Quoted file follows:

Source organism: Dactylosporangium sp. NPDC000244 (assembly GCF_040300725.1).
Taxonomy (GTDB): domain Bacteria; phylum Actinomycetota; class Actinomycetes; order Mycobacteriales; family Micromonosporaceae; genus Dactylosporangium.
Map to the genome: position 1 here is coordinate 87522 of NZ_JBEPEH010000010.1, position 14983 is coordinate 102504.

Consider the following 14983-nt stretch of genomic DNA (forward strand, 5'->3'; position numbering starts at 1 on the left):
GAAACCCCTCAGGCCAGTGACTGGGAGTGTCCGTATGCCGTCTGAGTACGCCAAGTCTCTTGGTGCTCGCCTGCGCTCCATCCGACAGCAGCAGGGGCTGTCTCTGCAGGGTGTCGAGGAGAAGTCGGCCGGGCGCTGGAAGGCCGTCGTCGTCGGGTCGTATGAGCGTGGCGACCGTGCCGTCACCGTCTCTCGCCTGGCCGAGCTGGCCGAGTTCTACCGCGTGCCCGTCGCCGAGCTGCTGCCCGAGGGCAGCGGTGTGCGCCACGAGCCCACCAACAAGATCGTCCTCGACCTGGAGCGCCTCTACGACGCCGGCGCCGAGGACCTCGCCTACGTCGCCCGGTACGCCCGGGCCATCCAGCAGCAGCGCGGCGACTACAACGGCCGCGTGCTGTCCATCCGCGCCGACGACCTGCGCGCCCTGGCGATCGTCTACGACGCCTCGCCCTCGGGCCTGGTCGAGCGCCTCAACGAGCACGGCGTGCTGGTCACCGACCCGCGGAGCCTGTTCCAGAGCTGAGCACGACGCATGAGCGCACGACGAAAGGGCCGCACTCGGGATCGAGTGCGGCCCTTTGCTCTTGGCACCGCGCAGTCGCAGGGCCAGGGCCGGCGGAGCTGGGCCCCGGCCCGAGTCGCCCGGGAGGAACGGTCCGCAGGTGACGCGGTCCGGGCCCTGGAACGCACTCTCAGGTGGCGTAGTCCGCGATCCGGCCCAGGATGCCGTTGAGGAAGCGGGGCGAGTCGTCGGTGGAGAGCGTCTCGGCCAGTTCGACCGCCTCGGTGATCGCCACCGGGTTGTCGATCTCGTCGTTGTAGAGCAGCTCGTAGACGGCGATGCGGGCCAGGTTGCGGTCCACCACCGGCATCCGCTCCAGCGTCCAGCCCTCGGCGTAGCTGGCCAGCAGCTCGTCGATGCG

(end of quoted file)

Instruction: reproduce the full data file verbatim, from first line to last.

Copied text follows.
Source organism: Dactylosporangium sp. NPDC000244 (assembly GCF_040300725.1).
Taxonomy (GTDB): domain Bacteria; phylum Actinomycetota; class Actinomycetes; order Mycobacteriales; family Micromonosporaceae; genus Dactylosporangium.
Map to the genome: position 1 here is coordinate 87522 of NZ_JBEPEH010000010.1, position 14983 is coordinate 102504.

Consider the following 14983-nt stretch of genomic DNA (forward strand, 5'->3'; position numbering starts at 1 on the left):
GAAACCCCTCAGGCCAGTGACTGGGAGTGTCCGTATGCCGTCTGAGTACGCCAAGTCTCTTGGTGCTCGCCTGCGCTCCATCCGACAGCAGCAGGGGCTGTCTCTGCAGGGTGTCGAGGAGAAGTCGGCCGGGCGCTGGAAGGCCGTCGTCGTCGGGTCGTATGAGCGTGGCGACCGTGCCGTCACCGTCTCTCGCCTGGCCGAGCTGGCCGAGTTCTACCGCGTGCCCGTCGCCGAGCTGCTGCCCGAGGGCAGCGGTGTGCGCCACGAGCCCACCAACAAGATCGTCCTCGACCTGGAGCGCCTCTACGACGCCGGCGCCGAGGACCTCGCCTACGTCGCCCGGTACGCCCGGGCCATCCAGCAGCAGCGCGGCGACTACAACGGCCGCGTGCTGTCCATCCGCGCCGACGACCTGCGCGCCCTGGCGATCGTCTACGACGCCTCGCCCTCGGGCCTGGTCGAGCGCCTCAACGAGCACGGCGTGCTGGTCACCGACCCGCGGAGCCTGTTCCAGAGCTGAGCACGACGCATGAGCGCACGACGAAAGGGCCGCACTCGGGATCGAGTGCGGCCCTTTGCTCTTGGCACCGCGCAGTCGCAGGGCCAGGGCCGGCGGAGCTGGGCCCCGGCCCGAGTCGCCCGGGAGGAACGGTCCGCAGGTGACGCGGTCCGGGCCCTGGAACGCACTCTCAGGTGGCGTAGTCCGCGATCCGGCCCAGGATGCCGTTGAGGAAGCGGGGCGAGTCGTCGGTGGAGAGCGTCTCGGCCAGTTCGACCGCCTCGGTGATCGCCACCGGGTTGTCGATCTCGTCGTTGTAGAGCAGCTCGTAGACGGCGATGCGGGCCAGGTTGCGGTCCACCACCGGCATCCGCTCCAGCGTCCAGCCCTCGGCGTAGCTGGCCAGCAGCTCGTCGATGCG